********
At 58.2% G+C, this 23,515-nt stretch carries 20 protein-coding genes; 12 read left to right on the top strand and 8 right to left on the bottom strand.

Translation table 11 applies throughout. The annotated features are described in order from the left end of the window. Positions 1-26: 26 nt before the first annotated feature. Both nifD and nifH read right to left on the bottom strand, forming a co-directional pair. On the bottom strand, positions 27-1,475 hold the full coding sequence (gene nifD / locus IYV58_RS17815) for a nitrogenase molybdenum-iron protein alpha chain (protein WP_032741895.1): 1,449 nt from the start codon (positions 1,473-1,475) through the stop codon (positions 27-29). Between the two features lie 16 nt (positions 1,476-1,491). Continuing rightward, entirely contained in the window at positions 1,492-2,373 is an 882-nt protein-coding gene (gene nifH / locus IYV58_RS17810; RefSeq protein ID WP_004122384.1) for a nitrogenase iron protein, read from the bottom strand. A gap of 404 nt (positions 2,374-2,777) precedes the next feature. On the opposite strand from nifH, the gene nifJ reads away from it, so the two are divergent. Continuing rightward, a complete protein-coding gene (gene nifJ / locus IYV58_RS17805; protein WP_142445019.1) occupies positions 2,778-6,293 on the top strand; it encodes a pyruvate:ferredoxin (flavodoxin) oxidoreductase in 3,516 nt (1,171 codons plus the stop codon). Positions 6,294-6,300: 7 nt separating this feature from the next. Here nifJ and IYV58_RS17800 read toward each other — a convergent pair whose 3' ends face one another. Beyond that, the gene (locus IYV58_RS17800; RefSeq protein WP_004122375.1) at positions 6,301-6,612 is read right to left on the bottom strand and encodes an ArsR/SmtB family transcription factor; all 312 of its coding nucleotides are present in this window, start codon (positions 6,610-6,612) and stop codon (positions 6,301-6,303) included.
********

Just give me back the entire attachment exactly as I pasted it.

At 58.2% G+C, this 23,515-nt stretch carries 20 protein-coding genes; 12 read left to right on the top strand and 8 right to left on the bottom strand.

Translation table 11 applies throughout. The annotated features are described in order from the left end of the window. Positions 1-26: 26 nt before the first annotated feature. Both nifD and nifH read right to left on the bottom strand, forming a co-directional pair. On the bottom strand, positions 27-1,475 hold the full coding sequence (gene nifD / locus IYV58_RS17815) for a nitrogenase molybdenum-iron protein alpha chain (protein WP_032741895.1): 1,449 nt from the start codon (positions 1,473-1,475) through the stop codon (positions 27-29). Between the two features lie 16 nt (positions 1,476-1,491). Continuing rightward, entirely contained in the window at positions 1,492-2,373 is an 882-nt protein-coding gene (gene nifH / locus IYV58_RS17810; RefSeq protein ID WP_004122384.1) for a nitrogenase iron protein, read from the bottom strand. A gap of 404 nt (positions 2,374-2,777) precedes the next feature. On the opposite strand from nifH, the gene nifJ reads away from it, so the two are divergent. Continuing rightward, a complete protein-coding gene (gene nifJ / locus IYV58_RS17805; protein WP_142445019.1) occupies positions 2,778-6,293 on the top strand; it encodes a pyruvate:ferredoxin (flavodoxin) oxidoreductase in 3,516 nt (1,171 codons plus the stop codon). Positions 6,294-6,300: 7 nt separating this feature from the next. Here nifJ and IYV58_RS17800 read toward each other — a convergent pair whose 3' ends face one another. Beyond that, the gene (locus IYV58_RS17800; RefSeq protein WP_004122375.1) at positions 6,301-6,612 is read right to left on the bottom strand and encodes an ArsR/SmtB family transcription factor; all 312 of its coding nucleotides are present in this window, start codon (positions 6,610-6,612) and stop codon (positions 6,301-6,303) included.